Elfi Schlegel-Dunn takes a relaxed approach to teaching movement skills

Elfi Schlegel-Dunn takes a relaxed approach to teaching movement skills

Elfi Schlegel-Dunn (in the picture above she’s on the left and her sister, Andrea Schlegel, is on the right) may have won multiple medals as a Canadian National Team gymnast from 1976 to 1985, but her approach to helping children learn movement skills is refreshingly relaxed. A mother of three kids, Elfi co-founded Schlegel’s Gymnastics Centre in Oakville 15 years ago with Andrea, a former rhythmic gymnast. “People find it shocking that with our highly competitive background, we’re running a purely recreational facility,” says Elfi. “But we’re just here to get kids started.”

We caught up with Elfi, also the author of The Gymnastics Book: The Young Performer’s Guide to Gymnastics, to find out how she motivates her gymnastic pupils, her children, and even herself to stay active.

What is the programming philosophy at Schlegel’s Gymnastics Centre?

The focus is on the three Fs: fun, fitness and fundamentals. Our program also promotes the physical, emotional and social development of children. We teach how to respect safety, too, because we want them to have a positive experience. They’re learning the basics of the sport and much more.

How is the term “physical literacy” received by parents?

I use that word with parents. It’s a great phrase to help them understand that children need to learn how to make their body work. That’s why I start the program at 18 months. It’s an opportunity for parents to give their child a gift, by teaching them the building blocks of physical movement.

What fundamental movement skills does gymnastics teach?

We’re jumping, skipping, swinging, rotating and learning to jump with two feet. We work both sides of the body, and both sides of the brain. When I was competing, people would ask, “What’s your strong side?” But what we do in our gym is to build both sides. We call it bilateral movement.

How does gymnastics prepare children for other sports?

It’s a good foundation to have. My own kids all come to the gym for their 90-minute class each week. They know how to climb a rope and they have a sense of balance. When my 10-year-old son Cameron was younger, he would say things like, “I don’t feel like sweating today, mom.” It was shocking to me, and I was thinking, how am I going to get my son to change? But now he’s starting to define his sport. He’s taken up archery. His archery coach, Olympic coach Joan McDonald, says that core and upper-back strength are key, so gymnastic training is excellent. Over the years a lot of coaches have said to me, “We love kids that have gymnastic training.”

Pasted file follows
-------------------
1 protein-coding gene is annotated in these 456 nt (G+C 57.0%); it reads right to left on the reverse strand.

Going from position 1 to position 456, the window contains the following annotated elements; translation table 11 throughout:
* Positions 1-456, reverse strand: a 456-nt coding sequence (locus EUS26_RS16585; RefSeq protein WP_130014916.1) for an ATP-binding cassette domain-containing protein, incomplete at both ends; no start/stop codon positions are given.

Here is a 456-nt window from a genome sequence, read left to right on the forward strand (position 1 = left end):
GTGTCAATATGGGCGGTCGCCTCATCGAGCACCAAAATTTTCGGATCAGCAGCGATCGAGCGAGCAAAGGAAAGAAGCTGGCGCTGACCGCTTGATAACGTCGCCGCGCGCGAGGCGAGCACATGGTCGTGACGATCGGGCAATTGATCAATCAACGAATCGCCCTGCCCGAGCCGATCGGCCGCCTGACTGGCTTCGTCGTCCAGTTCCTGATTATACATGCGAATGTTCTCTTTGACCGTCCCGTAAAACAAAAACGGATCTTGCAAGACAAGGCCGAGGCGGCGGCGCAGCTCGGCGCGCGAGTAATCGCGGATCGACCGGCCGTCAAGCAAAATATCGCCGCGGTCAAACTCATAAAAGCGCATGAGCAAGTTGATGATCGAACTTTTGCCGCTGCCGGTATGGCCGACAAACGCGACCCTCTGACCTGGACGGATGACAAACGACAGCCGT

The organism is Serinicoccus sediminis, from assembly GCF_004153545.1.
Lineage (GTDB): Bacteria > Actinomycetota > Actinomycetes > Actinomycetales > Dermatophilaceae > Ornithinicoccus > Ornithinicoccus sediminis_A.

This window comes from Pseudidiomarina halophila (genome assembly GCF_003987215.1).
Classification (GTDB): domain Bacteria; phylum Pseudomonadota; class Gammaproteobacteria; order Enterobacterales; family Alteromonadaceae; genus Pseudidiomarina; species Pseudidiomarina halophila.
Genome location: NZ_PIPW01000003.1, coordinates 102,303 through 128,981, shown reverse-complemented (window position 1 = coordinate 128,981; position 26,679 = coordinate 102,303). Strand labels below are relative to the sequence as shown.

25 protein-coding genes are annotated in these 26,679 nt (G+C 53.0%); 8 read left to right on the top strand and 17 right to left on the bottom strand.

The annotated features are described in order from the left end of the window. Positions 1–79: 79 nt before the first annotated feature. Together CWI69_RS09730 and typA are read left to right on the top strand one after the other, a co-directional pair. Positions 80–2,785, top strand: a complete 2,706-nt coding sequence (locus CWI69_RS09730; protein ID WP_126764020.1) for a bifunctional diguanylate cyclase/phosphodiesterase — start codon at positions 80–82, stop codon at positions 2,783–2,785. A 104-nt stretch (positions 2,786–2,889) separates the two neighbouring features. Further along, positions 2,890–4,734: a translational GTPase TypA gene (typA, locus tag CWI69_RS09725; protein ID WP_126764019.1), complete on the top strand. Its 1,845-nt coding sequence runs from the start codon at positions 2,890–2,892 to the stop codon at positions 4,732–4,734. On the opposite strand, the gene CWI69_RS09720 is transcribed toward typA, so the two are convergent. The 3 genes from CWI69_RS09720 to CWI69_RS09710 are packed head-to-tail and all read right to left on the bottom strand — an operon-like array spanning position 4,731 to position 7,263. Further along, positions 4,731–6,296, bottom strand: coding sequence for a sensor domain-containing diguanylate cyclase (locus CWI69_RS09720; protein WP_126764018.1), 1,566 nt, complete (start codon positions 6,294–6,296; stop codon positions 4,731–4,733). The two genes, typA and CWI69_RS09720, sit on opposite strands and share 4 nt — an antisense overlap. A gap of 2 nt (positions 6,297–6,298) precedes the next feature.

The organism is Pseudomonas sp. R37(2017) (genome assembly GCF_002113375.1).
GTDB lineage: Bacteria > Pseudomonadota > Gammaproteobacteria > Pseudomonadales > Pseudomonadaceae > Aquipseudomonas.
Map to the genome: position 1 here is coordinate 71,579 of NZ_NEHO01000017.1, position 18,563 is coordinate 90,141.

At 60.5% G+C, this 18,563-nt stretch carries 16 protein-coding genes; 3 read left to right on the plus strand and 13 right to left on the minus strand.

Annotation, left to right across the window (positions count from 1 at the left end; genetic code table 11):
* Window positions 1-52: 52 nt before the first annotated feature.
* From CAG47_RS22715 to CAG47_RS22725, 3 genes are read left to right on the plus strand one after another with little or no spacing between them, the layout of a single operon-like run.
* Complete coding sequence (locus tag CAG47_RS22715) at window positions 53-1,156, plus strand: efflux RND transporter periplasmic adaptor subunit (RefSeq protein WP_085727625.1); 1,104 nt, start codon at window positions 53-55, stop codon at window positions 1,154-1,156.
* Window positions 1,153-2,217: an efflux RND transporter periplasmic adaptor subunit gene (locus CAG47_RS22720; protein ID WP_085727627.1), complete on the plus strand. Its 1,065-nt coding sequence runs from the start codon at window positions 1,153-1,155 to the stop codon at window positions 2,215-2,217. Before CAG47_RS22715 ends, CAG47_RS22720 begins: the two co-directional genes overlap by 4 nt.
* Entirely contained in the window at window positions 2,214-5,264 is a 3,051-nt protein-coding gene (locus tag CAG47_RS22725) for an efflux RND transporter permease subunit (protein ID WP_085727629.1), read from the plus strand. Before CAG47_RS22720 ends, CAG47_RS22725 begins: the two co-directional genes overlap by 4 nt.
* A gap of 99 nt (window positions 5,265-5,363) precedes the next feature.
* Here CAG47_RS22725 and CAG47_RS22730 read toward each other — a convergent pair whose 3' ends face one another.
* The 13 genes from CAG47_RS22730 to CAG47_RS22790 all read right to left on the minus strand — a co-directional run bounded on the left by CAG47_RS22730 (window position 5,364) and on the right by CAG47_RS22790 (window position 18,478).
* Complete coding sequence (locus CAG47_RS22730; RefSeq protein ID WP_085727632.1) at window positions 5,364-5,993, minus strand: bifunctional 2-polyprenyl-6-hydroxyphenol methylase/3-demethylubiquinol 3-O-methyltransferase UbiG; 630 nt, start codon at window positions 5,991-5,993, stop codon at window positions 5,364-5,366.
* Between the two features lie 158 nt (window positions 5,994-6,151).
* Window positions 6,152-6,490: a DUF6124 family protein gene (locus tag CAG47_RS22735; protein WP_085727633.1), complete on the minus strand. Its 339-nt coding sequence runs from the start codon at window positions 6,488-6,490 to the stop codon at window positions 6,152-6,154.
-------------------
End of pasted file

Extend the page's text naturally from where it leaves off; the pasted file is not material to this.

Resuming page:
Do you get parents involved?

In the past we’ve opened up the gym to moms and dads. Sometimes it’s in a pure adult class, after they’ve put the babes to bed, that you see the light bulb go on. They’ve watched their kids, but now you’re taking them through the stepping stones of the move and they’re huffing and puffing, realizing that it’s a lot harder than it looks. So now they get why their child is having such difficulty staying in the middle of the trampoline, for instance. It’s such a revelation.

Why should boys do gymnastics?

It’s equally good for boys and girls, because there’s no gender bias with the equipment. It’s about exploring their bodies and getting them to enjoy physical activity. You need to hook them early so that they have fun sweating. In the boys gymnastic class, I stand them on the balance board and throw balls at them—we’re not making them do toe dips. Gymnastics keeps them busy. As boys get older and start to do team sports like soccer, hockey and baseball, they start tightening up, especially around the glutes and lower back. Gymnastics helps keep them mobile and flexible.

How do you keep your own children active?

My kids have always taken gymnastics, but we also put them in swimming and soccer. Olivia would be picking daisies on the soccer field while Cameron was trying to set up playdates. But Benjamin, my youngest, is seven and he loves soccer. There was perseverance on our part. When we sign them up for an activity, we say, “you don’t get to quit, you have to finish the program.” We walk a lot. Even on road trips we stop and my husband will set up an obstacle course for 10 minutes so we get some activity out of the car. Television isn’t really a part of our lives—we got rid of cable. During a recent snowstorm, the school bus couldn’t take my son to school, so we went outside and shoveled. It was great exercise! Plus, they learn by example. The last thing I want is for them to sit in the house.

How do you maintain your own physical skills?

I’m now 48. It’s not as easy as when I was 25, and I do feel the aches and pains of my gymnastics training. I have signs of arthritis where some of those joints were sprained a million times. So I avoid the pounding sports. At the gymnastics centre, of course, we’re always moving. Andrea and I love what we do, and the more active we are, the more the kids will be. I don’t go to a gym anymore, but I do power walks throughout the day to the kids’ school. I’m also getting ready to do The Ride To Conquer Cancer, which is a big step up for me. When I’m on road doing events, I go to the hotel gym for 20 minutes or use a Thera-Band in the hotel room.

What motivates you?

It’s a daily goal of mine to educate people and to explain to parents why physical literacy is so vital to the learning of their child. I think about my own three and see how far they’ve come. In terms of physical literacy, the school system’s not offering much these days. So why wouldn’t you want to expose your child to gymnastics? When they’re younger, you don’t have to pick 10 things for them to do or over-program them—that can wait. But they will benefit from a recreational gymnastics program and then they’ll have confidence.

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